Bird with Strings

An Oklahoma Professor brings lost arrangements from a jazz legend to life.

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Photo courtesy of Clark Gibson

Back in 1949 and 1950, the celebrated jazz saxophonist Charlie “Yardbird” Parker recorded a pair of albums that became the biggest sellers of his career. Done for record producer Norman Granz, these two discs – both titled Charlie Parker with Strings – surrounded the bebop pioneer with a full string section, turning him loose on a variety of pop and big-band standards like “Laura,” “April in Paris” and “They Can’t Take That Away from Me.”

As often happens when a genre star tries something different, many jazz critics of the time weren’t kind to Charlie Parker with Strings, considering the whole project a kind of sellout. With time, however, recognition has come to the discs; in 1988, they were admitted to the Grammy Hall of Fame, which honors “recordings of lasting qualitative or historic significance,” according to the Grammy website (grammy.org).

At this point, you may be wondering why something about Charlie Parker is appearing in this column. After all, he wasn’t an Oklahoman (although he was close – a Kansas City, Kansas native who grew up in Kansas City, Missouri). I could tell you he’s here because his first extensive recording sessions, done just about a decade before Charlie Parker with Strings, came while he was with the band of pianist Jay McShann, the jazz and blues legend from Muskogee. The real reason, though, is a brand-new Parker-related CD by Clark Gibson, director of jazz studies at Northeastern State University in Tahlequah. Released on the Chicago-based Blujazz label, Bird with Strings: The Lost Arrangements features treatments of 14 songs arranged for Parker during his Charlie Parker with Strings period but never recorded.

Most of them weren’t, anyway. As saxophonist Gibson notes, a few showed up later in recordings of Parker’s live concerts. 

‘Repetition’ was one that he played in concert, and the reason we did it was because, historically, it was the most important piece of that whole project,” – Clark Gibson, NSU Director of Jazz Studies

“‘Repetition’ was one that he played in concert, and the reason we did it was because, historically, it was the most important piece of that whole [Charlie Parker with Strings] project,” he explains. “It was the first piece Charlie Parker ever recorded with strings. And it stayed in his repertoire for live shows. He performed ‘Stardust’ live at his Rockland Palace concert [in New York, 1952], and there’s a bootleg recording of that, but the sound is so bad you can’t hear the arrangement. The same goes for ‘Gold Rush,’ which he played on that same concert. Other than those three, he never recorded any of the songs we put on the CD.”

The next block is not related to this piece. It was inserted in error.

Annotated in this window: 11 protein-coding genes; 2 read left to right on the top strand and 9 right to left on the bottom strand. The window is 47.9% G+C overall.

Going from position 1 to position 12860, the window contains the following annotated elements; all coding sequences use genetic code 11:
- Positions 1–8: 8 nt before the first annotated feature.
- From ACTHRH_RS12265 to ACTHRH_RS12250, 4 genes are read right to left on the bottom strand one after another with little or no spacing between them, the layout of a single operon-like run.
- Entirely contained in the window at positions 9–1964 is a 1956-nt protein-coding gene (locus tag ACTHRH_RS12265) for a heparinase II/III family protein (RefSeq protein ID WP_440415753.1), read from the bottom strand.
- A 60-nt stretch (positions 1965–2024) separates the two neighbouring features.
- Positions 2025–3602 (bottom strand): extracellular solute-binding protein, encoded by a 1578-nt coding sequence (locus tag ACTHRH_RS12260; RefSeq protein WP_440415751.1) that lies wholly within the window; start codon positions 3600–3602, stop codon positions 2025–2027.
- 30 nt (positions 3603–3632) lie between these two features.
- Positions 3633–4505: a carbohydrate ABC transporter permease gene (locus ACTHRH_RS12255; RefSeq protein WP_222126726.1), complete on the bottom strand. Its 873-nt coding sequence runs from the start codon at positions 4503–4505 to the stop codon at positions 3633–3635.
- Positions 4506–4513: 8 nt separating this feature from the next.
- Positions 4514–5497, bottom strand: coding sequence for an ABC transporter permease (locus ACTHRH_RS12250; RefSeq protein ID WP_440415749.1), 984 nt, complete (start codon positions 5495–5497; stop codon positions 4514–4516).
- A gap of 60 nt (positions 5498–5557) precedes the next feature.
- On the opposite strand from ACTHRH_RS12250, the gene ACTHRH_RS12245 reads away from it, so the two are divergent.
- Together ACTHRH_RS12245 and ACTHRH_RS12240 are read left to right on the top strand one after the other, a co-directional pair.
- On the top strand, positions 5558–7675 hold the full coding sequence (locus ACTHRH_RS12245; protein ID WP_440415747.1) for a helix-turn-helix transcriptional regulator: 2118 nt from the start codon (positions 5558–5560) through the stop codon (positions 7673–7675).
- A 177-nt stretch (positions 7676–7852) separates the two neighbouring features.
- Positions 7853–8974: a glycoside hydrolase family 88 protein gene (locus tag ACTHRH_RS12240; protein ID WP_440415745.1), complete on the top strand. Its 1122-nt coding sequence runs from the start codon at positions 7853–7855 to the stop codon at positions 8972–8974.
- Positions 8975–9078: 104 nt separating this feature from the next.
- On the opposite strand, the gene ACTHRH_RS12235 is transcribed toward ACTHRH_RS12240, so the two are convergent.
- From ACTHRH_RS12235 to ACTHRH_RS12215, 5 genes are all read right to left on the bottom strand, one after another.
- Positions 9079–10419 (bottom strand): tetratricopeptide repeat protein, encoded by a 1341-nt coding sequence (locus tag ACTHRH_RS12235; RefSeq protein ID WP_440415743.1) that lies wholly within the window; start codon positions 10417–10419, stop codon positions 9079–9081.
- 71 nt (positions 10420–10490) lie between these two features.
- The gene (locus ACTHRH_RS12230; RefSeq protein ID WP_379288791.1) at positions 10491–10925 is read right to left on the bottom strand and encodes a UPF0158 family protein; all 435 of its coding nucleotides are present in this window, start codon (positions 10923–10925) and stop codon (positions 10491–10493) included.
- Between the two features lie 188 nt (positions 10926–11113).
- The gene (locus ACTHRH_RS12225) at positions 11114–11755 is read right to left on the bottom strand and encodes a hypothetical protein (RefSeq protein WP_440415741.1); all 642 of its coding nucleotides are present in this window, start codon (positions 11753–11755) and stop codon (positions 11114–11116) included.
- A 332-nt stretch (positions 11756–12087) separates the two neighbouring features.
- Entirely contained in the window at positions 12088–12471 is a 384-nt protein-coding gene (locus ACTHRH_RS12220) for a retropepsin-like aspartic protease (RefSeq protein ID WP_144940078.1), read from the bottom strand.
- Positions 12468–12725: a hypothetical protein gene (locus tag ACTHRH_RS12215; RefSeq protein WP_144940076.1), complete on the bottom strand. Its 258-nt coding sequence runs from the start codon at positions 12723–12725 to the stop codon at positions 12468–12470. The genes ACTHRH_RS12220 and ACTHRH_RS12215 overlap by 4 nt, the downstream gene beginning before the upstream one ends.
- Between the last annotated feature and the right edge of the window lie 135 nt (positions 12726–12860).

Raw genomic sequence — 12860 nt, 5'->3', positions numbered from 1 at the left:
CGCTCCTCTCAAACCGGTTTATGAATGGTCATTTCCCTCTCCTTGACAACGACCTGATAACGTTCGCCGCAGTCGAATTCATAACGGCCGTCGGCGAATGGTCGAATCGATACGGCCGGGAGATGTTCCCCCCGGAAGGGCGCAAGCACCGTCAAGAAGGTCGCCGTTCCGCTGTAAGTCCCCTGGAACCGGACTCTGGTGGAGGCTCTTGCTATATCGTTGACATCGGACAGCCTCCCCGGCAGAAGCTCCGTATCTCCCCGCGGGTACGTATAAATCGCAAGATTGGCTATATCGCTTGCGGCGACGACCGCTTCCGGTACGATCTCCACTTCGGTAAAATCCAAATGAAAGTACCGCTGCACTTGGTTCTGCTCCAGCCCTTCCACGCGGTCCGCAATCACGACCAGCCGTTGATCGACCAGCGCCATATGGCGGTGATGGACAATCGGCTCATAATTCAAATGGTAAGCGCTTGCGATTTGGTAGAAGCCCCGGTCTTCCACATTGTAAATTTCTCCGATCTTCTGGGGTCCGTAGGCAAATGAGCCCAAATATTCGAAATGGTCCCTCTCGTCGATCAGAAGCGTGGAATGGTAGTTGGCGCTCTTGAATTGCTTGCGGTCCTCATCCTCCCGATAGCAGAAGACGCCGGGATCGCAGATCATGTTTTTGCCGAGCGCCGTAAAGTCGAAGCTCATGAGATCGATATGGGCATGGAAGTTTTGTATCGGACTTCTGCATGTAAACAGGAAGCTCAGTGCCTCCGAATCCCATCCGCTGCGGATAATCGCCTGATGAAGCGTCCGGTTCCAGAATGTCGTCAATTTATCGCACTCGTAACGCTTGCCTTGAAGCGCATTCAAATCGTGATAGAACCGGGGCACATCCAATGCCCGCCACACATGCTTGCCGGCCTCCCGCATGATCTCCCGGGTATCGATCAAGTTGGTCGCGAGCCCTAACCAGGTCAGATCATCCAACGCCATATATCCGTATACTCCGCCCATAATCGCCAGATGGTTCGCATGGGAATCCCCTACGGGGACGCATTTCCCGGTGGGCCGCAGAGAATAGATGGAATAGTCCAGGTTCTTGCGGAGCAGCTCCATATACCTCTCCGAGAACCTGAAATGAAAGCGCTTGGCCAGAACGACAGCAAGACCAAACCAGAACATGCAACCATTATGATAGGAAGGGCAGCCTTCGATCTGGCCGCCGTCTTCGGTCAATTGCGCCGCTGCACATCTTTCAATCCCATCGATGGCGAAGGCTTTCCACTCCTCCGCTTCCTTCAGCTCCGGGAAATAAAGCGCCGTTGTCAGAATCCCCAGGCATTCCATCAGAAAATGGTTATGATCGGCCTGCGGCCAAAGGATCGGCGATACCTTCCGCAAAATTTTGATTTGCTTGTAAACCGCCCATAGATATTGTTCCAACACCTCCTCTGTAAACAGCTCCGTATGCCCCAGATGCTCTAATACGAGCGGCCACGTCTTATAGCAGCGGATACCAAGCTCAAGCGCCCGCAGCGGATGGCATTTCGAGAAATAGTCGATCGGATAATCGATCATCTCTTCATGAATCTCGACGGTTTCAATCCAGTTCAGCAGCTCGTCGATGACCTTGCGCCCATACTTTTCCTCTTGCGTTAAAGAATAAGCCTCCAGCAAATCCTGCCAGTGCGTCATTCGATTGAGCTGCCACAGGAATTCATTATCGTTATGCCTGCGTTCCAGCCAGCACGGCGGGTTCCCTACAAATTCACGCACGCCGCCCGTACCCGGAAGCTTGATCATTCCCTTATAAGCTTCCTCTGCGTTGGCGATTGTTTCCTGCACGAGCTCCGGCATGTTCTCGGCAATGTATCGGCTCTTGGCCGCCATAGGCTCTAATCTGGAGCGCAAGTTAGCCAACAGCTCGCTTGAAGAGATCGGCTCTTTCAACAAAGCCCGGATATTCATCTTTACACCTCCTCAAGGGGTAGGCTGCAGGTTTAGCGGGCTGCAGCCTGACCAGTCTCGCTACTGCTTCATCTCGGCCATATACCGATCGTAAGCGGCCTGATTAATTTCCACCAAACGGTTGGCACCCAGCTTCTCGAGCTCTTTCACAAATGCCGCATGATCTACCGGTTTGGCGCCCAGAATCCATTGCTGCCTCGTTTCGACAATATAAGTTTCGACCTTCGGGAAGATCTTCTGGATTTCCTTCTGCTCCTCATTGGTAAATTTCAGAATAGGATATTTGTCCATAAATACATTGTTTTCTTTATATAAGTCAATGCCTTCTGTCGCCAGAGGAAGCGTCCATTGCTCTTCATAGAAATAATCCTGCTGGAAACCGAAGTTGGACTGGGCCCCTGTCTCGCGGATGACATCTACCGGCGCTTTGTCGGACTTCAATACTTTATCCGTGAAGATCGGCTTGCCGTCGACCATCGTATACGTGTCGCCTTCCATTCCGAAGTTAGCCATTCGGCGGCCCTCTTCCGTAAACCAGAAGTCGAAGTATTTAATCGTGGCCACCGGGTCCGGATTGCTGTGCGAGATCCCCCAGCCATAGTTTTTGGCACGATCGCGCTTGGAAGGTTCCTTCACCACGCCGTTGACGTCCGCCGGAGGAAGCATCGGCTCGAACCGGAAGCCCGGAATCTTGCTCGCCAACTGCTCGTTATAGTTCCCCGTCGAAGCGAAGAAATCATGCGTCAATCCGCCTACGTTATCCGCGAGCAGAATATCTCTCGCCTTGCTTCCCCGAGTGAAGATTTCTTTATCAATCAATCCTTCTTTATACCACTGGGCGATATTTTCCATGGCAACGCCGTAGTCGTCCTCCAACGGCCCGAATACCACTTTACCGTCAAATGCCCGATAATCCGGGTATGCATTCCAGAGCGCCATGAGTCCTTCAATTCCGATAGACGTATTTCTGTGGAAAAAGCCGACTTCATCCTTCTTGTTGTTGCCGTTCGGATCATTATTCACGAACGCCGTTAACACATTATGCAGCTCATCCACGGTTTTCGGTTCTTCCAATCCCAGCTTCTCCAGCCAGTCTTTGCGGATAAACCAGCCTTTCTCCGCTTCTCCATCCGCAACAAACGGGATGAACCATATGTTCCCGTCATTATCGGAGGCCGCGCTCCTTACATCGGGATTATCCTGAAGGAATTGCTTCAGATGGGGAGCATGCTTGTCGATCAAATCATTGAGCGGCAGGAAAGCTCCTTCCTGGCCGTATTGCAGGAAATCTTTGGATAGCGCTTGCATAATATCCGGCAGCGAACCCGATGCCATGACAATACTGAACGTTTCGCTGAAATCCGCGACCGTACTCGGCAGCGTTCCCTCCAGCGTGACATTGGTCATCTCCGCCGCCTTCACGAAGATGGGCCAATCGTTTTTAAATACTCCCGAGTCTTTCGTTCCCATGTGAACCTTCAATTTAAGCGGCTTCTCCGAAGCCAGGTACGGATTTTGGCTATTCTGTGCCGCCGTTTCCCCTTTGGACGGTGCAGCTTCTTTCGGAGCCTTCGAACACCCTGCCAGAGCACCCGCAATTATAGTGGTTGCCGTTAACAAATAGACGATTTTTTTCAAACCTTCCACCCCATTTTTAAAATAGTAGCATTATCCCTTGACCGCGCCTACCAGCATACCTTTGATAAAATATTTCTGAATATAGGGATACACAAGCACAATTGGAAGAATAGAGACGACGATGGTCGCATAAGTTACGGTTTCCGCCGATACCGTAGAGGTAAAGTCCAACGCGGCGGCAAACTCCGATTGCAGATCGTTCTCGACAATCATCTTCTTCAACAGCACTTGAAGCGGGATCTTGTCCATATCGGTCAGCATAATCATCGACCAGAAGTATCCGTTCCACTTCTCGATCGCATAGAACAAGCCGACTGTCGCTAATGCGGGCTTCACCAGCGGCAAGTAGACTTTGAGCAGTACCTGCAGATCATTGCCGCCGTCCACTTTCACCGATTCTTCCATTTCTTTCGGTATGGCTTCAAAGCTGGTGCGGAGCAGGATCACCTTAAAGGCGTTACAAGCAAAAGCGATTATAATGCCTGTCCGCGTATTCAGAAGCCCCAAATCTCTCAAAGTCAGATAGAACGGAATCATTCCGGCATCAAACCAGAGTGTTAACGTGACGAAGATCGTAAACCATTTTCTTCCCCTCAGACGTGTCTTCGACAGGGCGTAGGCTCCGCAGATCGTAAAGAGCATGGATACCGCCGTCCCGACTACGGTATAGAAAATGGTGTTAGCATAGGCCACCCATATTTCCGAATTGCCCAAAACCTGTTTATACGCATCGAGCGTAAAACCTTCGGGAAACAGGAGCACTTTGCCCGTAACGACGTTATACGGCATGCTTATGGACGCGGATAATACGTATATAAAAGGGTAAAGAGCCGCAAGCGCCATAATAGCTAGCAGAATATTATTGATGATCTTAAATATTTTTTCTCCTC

“Repetition,” written by Neal Hefti (best-known to baby-boomers and nostalgia fans for composing the theme to TV’s Batman), was one of the songs producer Granz wanted for a recorded collection of what Gibson describes as “a snapshot of everything happening [in New York’s jazz scene] around the late ’40s.” In addition to Hefti, the producer hired several other top jazz figures of the time, including Parker, to record their own tunes.

“Norman Granz had rented out all the rooms in Carnegie Hall for these recording sessions,” notes Gibson. “So Bird finished recording his song in one room and, as he was walking out, he heard Neal Hefti rehearsing ‘Repetition’ with a big band and strings.
‘Repetition’ had been written for no soloists, but when Bird went in and asked if he could play on it, Neal Hefti said, ‘Sure.’ And that’s how it all started.”

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